In Suttle the Court made it clear that the Neirbo decision was based on waiver of privilege and not on an expansion of the term "residence."Id. at 164, 68 S.Ct. at 589.Summary of this case from Johnson Creative Arts v. Wool Masters
Argued December 18, 1947. Decided March 8, 1948.
A resident and citizen of Mississippi brought an action based on diversity of citizenship in the Federal District Court for the Eastern District of Louisiana against a partnership and its individual members who were residents of the Western District of Louisiana and a Texas corporation which had qualified to do business in Louisiana and made itself amenable to suit in the federal courts for either the Eastern or Western District of that State. Held: The venue was improper as to the partnership and its individual members and the suit was properly dismissed as to them, since none of the parties was a resident of the Eastern District of Louisiana within the meaning of §§ 51 and 52 of the Judicial Code. Pp. 164-169. (a) The "residence" of a corporation, within the meaning of the venue statutes, is only in the state and district in which it was incorporated. Pp. 166-168. (b) While, concededly, the Texas corporation had made itself amenable to suit in the federal courts of either district in Louisiana by qualifying to do business in that State, such action on the part of the corporation did not constitute a waiver by the partnership and its individual members of the privileges conferred upon them by the venue statutes. P. 168. 161 F.2d 289, affirmed.
Charles F. Engle and John D. Miller argued the cause and filed a brief for petitioner. George T. Owen, Jr. argued the cause and filed a brief for respondents.
We granted certiorari in this case to consider a question arising under the federal venue statutes. Petitioner, a resident and citizen of the State of Mississippi, brought a negligence action based on diversity of citizenship in the District Court for the Eastern District of Louisiana. The defendants in that suit were the respondents Reich Bros. Construction Company, a partnership, and its individual members, residents of the Western District of Louisiana, and Highway Insurance Underwriters, a Texas corporation which had qualified to do business in Louisiana pursuant to a statute of that State.
Section 51 of the Judicial Code provides that ". . . where the jurisdiction is founded only on the fact that the action is between citizens of different States, suit shall be brought only in the district of the residence of either the plaintiff or the defendant." This general provision is qualified by § 52 of the Judicial Code, which states that ". . . if there are two or more defendants, residing in different districts of the State, . . . [suit] may be brought in either district, . . ."
Act of March 3, 1887, 24 Stat. 552, as corrected by Act of August 13, 1888, 25 Stat. 433, 28 U.S.C. § 112.
R.S. § 740, 36 Stat. 1101, 28 U.S.C. § 113. The section in its entirety follows: "When a State contains more than one district, every suit not of a local nature, in the district court thereof, against a single defendant, inhabitant of such State, must be brought in the district where he resides; but if there are two or more defendants, residing in different districts of the State, it may be brought in either district, and a duplicate writ may be issued against the defendants, directed to the marshal of any other district in which any defendant resides. The clerk issuing the duplicate writ shall endorse Page 165 thereon that it is a true copy of a writ sued out of the court of the proper district; and such original and duplicate writs, when executed and returned into the office from which they issue, shall constitute and be proceeded on as one suit; and upon any judgment or decree rendered therein, execution may be issued, directed to the marshal of any district in the same State."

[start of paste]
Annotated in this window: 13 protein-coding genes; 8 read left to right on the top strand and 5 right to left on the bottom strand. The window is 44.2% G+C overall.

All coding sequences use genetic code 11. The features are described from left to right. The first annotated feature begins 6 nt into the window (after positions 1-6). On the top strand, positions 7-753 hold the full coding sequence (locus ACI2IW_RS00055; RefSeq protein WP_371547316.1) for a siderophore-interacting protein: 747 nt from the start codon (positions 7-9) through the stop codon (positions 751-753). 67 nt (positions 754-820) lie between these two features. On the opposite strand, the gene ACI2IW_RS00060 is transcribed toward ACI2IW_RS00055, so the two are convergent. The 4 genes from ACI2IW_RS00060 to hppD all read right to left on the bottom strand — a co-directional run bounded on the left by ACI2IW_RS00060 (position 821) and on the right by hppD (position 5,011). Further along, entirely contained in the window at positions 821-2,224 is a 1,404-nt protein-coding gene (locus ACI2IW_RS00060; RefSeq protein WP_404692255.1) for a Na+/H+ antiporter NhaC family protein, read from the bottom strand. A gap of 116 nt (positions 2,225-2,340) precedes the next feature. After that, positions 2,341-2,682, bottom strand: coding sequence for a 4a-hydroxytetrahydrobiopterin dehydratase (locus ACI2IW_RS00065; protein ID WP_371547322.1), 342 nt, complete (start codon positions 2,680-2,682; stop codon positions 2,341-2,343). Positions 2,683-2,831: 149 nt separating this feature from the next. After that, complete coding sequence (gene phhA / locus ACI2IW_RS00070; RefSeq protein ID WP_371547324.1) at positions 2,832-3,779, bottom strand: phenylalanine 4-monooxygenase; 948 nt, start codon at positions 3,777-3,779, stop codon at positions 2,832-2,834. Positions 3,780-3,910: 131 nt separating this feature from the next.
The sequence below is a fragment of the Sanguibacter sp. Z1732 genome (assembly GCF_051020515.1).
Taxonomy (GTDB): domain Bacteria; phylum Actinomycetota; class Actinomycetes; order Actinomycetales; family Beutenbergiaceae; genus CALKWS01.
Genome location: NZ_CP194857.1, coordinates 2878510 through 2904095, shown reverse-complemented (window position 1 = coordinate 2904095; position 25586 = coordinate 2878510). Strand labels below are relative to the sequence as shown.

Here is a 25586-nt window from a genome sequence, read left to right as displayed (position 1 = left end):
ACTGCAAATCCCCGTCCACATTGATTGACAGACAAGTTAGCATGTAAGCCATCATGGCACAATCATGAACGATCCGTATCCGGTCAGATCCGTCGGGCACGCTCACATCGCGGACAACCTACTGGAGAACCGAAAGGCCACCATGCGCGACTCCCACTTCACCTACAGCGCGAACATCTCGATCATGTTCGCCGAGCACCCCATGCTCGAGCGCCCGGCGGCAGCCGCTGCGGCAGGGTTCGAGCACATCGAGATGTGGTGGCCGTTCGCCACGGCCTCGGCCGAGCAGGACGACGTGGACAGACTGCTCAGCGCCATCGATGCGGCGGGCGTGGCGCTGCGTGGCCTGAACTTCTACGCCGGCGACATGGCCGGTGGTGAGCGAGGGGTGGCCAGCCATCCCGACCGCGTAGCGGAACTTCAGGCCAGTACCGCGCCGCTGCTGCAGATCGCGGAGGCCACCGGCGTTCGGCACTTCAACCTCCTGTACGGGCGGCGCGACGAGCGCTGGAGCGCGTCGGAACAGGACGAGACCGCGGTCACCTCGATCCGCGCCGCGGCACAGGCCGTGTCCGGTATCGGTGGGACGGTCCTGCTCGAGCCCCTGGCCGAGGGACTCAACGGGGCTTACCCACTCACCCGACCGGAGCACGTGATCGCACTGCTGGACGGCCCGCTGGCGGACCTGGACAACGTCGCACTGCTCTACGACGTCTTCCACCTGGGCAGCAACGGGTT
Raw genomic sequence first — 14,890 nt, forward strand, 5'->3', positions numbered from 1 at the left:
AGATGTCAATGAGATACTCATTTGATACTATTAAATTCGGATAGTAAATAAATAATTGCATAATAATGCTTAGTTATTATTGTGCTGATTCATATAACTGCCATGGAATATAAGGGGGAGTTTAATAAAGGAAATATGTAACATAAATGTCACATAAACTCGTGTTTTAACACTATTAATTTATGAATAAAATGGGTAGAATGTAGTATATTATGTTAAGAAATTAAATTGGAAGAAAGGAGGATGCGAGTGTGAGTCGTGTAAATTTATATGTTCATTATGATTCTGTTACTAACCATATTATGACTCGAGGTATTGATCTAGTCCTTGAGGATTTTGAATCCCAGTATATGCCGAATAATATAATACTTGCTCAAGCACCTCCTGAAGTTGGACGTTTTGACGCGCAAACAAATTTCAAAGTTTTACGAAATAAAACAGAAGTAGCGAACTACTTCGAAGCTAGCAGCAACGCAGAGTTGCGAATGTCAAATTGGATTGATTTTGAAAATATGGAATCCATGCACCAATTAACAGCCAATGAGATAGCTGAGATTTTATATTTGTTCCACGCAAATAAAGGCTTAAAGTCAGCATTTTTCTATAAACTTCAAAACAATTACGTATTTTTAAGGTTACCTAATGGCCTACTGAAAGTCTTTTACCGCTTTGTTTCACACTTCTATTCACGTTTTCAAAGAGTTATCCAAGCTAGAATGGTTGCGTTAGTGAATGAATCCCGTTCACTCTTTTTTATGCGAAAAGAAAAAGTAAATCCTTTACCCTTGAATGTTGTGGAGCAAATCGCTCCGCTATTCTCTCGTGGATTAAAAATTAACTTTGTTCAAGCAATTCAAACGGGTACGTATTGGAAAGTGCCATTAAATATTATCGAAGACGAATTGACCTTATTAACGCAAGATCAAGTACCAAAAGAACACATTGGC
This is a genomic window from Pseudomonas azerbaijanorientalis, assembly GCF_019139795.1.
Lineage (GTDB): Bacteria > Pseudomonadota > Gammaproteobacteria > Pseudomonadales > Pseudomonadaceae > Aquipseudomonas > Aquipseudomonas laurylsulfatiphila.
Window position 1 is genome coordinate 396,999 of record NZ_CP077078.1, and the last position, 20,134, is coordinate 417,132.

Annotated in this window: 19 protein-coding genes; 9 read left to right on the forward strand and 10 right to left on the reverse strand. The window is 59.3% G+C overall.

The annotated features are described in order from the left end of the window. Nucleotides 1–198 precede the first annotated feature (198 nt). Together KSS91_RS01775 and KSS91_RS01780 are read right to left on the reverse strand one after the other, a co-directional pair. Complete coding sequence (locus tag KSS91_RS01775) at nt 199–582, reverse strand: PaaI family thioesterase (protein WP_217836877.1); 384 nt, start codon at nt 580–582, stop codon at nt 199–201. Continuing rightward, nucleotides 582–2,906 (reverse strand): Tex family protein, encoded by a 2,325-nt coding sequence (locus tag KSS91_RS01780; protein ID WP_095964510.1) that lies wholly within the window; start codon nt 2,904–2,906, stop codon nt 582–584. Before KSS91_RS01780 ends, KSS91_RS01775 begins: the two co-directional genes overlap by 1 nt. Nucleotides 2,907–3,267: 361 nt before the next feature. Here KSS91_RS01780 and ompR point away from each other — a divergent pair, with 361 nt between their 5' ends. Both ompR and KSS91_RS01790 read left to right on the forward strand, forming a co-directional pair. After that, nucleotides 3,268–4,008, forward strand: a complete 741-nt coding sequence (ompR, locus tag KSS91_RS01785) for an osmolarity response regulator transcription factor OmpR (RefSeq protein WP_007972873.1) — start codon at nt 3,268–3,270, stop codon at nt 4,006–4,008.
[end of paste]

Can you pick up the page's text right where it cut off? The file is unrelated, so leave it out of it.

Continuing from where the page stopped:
It is conceded by the parties that the Texas corporation, Highway Insurance, having qualified to do business in Louisiana is amenable to suit in the federal courts for either the Eastern or Western District of that State. The critical issue of the case is whether Highway Insurance may be regarded as a "resident" of the Eastern District of Louisiana within the meaning of § 52 of the Judicial Code, so that respondents Reich Bros. Construction Company and its individual members may properly be sued as co-defendants of the corporation in the Eastern District of Louisiana, despite the fact that respondents are residents of the Western District of that State.
The respondents moved to dismiss the action on the ground of improper venue. The District Court granted the motion, and the suit was dismissed as to respondents, leaving the action pending against the corporation. The Circuit Court of Appeals affirmed.
161 F.2d 289 (1947).
The issue we are called upon to resolve is a narrow one. We are not confronted with the abstract question whether, under any circumstances or for any purposes, a foreign corporation may properly be regarded as acquiring "residence" in a State other than that in which it was incorporated. Nor is our problem that of discovering whether, under state law, a qualified foreign corporation is treated as a "resident" of the State in which it is doing business. The sole issue of this case relates to the construction of the term "residence," appearing in the particular federal venue statutes under consideration, as it applies to a foreign corporation.
The "residence" of a corporation, within the meaning of these statutes has frequently been the subject of consideration by this Court for a period of over half a century. Shortly after Congress had enacted § 51 of the Judicial Code in substantially its present form, this Court declared that the "residence" of a corporation, within the meaning of the venue statutes, is only in "the State and district in which it has been incorporated." Thus, in Shaw v. Quincy Mining Co., 145 U.S. 444, 450 (1892), it was said: "This statement has been often reaffirmed by this court, with some change of phrase, but always retaining the idea that the legal existence, the home, the domicil, the habitat, the residence, the citizenship of the corporation can only be in the State by which it was created, although it may do business in other States whose laws permit it."